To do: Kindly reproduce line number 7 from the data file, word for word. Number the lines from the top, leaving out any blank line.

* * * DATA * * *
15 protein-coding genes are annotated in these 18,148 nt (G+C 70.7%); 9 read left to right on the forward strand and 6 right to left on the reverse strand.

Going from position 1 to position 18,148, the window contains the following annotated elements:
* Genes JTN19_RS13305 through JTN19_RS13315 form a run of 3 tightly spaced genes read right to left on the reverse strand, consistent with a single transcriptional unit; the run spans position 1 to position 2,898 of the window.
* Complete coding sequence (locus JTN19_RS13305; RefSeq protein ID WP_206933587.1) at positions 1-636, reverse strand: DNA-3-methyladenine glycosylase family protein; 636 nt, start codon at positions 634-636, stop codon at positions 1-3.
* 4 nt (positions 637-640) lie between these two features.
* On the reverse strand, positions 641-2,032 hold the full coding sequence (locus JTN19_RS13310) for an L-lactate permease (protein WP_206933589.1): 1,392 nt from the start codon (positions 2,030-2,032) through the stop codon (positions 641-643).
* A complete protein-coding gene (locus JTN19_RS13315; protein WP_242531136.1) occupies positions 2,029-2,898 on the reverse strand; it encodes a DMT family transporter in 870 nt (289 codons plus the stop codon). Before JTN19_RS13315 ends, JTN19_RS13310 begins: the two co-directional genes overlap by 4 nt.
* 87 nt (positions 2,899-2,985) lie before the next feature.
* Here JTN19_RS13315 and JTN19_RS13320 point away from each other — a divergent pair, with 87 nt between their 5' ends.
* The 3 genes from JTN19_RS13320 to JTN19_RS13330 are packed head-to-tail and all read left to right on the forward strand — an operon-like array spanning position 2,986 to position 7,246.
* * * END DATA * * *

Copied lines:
* A complete protein-coding gene (locus JTN19_RS13315; protein WP_242531136.1) occupies positions 2,029-2,898 on the reverse strand; it encodes a DMT family transporter in 870 nt (289 codons plus the stop codon). Before JTN19_RS13315 ends, JTN19_RS13310 begins: the two co-directional genes overlap by 4 nt.